Boy home during 4S Ranch burglary testifies

SAN DIEGO - Testimony got underway Thursday in the preliminary hearing of a man charged with 11 residential burglaries, including a break-in at a home in 4S Ranch while a 12-year-old boy was home alone.

Duane Edward Herrmann, 43, faces up to 370 years to life in prison if convicted of 18 counts, including a burglary stemming from the Feb. 12 break-in in the 17200 block of Holly Leaf Court, said Deputy District Attorney Cherie Somerville.

Herrmann allegedly broke a window to enter the residence around 4:10 p.m. The boy who was home alone called 911 and deputies arrived in time to confront the intruder, according to San Diego County sheriff's Sgt. James Cady.

Deputies chased the suspect briefly before losing sight of him. Cady said that after an exhaustive search of the area, a service dog found Herrmann hiding the backyard of a home in the 9500 block of Lavender Star Drive. He was arrested without further incident and taken to an area hospital for treatment of dog bite injuries.

The boy was not injured.

On Thursday, the sixth-grader told the court he knew something was wrong when the man at his front door rang the doorbell seven times and then started moving toward the back of the house.

"I saw him go around back where there's a fence, and I thought he would jump a fence," the 12-year-old testified.

The boy said he locked himself in a bathroom when he heard glass breaking. From inside the bathroom he dialed 911.

The boy positively identified Herrmann as the intruder during the court proceeding, but noted that Hermann's beard was longer than it was on the day of the burglary.

Several other victims took the stand, testifying about stolen jewelry and other valuables, most of which was never recovered.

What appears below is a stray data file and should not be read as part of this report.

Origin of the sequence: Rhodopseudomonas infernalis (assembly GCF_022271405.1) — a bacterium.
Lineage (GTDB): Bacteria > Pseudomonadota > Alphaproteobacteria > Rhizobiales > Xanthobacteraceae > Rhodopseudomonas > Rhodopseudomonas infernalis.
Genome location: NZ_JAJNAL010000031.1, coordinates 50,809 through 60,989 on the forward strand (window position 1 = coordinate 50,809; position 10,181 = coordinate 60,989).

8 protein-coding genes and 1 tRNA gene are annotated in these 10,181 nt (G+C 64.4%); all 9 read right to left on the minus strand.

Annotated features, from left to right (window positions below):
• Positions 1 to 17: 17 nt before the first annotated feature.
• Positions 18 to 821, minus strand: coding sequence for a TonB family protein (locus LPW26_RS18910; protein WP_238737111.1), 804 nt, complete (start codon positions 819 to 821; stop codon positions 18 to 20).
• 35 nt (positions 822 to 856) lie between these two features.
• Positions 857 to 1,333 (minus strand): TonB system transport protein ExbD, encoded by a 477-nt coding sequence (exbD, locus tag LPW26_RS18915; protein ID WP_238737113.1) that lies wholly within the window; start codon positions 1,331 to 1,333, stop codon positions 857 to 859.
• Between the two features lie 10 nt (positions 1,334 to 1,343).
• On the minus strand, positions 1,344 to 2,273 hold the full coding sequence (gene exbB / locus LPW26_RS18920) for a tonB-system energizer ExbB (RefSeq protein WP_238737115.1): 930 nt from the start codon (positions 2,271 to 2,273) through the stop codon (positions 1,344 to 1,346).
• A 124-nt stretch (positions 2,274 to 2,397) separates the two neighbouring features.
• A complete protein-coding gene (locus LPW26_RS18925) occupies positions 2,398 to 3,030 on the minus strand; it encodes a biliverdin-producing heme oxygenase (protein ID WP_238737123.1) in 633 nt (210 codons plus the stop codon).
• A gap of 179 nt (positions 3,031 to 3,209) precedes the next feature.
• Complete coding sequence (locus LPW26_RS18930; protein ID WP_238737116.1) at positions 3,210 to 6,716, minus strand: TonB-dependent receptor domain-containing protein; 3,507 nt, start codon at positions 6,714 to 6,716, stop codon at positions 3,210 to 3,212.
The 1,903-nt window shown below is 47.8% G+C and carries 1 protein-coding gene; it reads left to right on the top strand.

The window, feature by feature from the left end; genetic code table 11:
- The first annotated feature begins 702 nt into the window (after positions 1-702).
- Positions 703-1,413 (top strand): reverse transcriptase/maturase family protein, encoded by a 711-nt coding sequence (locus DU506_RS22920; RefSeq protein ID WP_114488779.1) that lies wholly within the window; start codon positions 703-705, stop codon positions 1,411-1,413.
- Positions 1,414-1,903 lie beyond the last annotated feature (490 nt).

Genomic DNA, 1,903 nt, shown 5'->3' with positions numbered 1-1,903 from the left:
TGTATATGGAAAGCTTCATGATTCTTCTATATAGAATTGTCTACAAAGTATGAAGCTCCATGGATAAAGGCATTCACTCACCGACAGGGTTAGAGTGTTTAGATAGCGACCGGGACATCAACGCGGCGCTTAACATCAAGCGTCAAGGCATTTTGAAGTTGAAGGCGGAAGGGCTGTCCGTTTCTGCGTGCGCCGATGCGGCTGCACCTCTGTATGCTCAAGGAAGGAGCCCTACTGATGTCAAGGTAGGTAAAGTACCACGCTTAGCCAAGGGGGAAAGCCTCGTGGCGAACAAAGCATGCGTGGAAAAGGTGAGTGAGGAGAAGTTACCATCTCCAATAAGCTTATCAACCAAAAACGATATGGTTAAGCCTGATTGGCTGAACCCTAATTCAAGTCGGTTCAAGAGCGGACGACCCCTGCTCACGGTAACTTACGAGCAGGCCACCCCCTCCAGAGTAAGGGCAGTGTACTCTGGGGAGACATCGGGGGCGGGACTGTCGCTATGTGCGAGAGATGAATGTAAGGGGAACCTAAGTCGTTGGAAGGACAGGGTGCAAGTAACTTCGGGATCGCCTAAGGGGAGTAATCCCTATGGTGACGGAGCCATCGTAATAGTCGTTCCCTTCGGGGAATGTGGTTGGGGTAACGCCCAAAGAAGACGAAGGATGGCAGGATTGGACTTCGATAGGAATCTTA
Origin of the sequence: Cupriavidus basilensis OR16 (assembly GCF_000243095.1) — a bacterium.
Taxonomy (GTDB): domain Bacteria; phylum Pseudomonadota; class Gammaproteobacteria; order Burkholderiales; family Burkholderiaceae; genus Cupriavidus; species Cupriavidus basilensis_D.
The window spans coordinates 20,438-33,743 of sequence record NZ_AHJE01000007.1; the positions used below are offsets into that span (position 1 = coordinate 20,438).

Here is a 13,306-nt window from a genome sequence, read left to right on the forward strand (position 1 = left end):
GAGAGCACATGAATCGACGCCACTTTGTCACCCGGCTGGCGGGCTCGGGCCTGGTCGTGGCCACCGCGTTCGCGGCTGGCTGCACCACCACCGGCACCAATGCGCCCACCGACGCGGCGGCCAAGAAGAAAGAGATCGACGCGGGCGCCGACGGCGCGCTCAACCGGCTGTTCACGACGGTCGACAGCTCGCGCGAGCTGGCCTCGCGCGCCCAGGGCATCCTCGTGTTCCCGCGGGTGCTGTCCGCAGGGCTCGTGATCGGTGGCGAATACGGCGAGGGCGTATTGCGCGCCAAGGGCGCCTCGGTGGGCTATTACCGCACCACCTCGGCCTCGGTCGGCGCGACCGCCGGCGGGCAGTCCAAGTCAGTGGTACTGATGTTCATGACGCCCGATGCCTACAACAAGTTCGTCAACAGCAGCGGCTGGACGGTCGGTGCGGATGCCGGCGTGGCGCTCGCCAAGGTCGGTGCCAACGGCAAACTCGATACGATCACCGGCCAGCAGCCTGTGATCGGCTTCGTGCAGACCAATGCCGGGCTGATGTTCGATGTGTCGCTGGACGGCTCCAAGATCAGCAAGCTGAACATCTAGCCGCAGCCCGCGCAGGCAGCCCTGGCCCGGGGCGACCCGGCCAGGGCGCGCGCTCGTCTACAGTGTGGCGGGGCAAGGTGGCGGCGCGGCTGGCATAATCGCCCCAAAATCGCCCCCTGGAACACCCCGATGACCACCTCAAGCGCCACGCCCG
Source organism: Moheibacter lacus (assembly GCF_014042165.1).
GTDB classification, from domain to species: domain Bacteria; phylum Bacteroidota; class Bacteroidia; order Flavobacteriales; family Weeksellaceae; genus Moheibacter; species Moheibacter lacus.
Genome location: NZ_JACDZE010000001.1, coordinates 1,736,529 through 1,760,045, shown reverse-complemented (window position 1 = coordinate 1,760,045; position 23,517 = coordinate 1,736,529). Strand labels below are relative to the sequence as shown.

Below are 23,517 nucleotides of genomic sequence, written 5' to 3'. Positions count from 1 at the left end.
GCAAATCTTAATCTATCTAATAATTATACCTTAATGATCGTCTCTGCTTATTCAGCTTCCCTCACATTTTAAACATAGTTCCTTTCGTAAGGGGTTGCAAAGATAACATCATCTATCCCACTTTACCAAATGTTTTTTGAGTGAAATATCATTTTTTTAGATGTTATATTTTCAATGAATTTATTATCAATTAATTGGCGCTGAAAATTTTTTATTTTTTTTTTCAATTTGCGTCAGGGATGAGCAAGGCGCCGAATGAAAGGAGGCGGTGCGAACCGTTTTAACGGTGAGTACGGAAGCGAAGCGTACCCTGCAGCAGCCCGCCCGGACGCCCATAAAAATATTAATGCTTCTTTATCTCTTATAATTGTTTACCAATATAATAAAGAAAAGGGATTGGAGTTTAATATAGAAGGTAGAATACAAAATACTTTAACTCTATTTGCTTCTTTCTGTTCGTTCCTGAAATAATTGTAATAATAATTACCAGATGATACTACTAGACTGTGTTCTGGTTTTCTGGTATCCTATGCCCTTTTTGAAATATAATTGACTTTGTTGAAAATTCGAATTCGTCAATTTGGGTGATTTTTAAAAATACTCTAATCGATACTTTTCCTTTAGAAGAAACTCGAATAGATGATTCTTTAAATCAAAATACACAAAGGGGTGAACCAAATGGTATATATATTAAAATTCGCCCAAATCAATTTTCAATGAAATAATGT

Gary Small's Rancho Bernardo home was broken into on Dec. 4, 2013. His neighbor's surveillance camera caught video of the man riding up on a motorcycle and carrying a backpack, then trying to kick in a door to Small's garage.

Small testified that his kitchen window had been smashed, and some jewelry and electronics were taken.

"You could tell his backpack had a whole lot more in it when he left," Small remarked.

Herrmann's brother, Jim Herrmann, testified that he saw the surveillance video on TV and called police to tell them the man they were looking for was his brother.

San Diego police Officer Eric Husted testified he wrote Duane Herrmann a citation for driving his motorcycle on a suspended license.

Although he knew detectives were looking for a man that matched his description for a string of burglaries, Husted said he didn't have enough evidence to arrest Herrmann, so he let him go.

Two months, and several burglaries later, Herrmann was charged.

At the conclusion of the preliminary hearing -- which resumes Wednesday -- Judge Jeffrey Fraser will determine whether enough evidence was presented for the defendant to stand trial.

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